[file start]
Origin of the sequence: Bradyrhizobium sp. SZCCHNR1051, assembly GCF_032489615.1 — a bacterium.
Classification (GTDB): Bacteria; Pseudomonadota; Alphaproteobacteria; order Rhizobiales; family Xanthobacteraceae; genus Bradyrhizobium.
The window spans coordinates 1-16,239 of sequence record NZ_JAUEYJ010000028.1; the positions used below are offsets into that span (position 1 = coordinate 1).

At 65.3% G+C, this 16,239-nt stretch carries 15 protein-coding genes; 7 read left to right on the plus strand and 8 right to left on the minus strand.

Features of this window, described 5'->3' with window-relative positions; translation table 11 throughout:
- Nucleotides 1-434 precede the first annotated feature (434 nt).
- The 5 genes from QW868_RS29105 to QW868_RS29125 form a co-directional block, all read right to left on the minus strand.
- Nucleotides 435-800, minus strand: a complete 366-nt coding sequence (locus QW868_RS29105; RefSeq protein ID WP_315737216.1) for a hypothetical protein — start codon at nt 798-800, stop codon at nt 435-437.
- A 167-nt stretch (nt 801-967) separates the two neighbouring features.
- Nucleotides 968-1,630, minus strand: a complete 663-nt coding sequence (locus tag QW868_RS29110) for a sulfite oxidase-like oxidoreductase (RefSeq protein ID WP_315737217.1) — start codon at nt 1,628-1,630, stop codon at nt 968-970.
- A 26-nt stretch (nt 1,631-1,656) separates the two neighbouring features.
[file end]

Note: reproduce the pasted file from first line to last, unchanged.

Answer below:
Origin of the sequence: Bradyrhizobium sp. SZCCHNR1051, assembly GCF_032489615.1 — a bacterium.
Classification (GTDB): Bacteria; Pseudomonadota; Alphaproteobacteria; order Rhizobiales; family Xanthobacteraceae; genus Bradyrhizobium.
The window spans coordinates 1-16,239 of sequence record NZ_JAUEYJ010000028.1; the positions used below are offsets into that span (position 1 = coordinate 1).

At 65.3% G+C, this 16,239-nt stretch carries 15 protein-coding genes; 7 read left to right on the plus strand and 8 right to left on the minus strand.

Features of this window, described 5'->3' with window-relative positions; translation table 11 throughout:
- Nucleotides 1-434 precede the first annotated feature (434 nt).
- The 5 genes from QW868_RS29105 to QW868_RS29125 form a co-directional block, all read right to left on the minus strand.
- Nucleotides 435-800, minus strand: a complete 366-nt coding sequence (locus QW868_RS29105; RefSeq protein ID WP_315737216.1) for a hypothetical protein — start codon at nt 798-800, stop codon at nt 435-437.
- A 167-nt stretch (nt 801-967) separates the two neighbouring features.
- Nucleotides 968-1,630, minus strand: a complete 663-nt coding sequence (locus tag QW868_RS29110) for a sulfite oxidase-like oxidoreductase (RefSeq protein ID WP_315737217.1) — start codon at nt 1,628-1,630, stop codon at nt 968-970.
- A 26-nt stretch (nt 1,631-1,656) separates the two neighbouring features.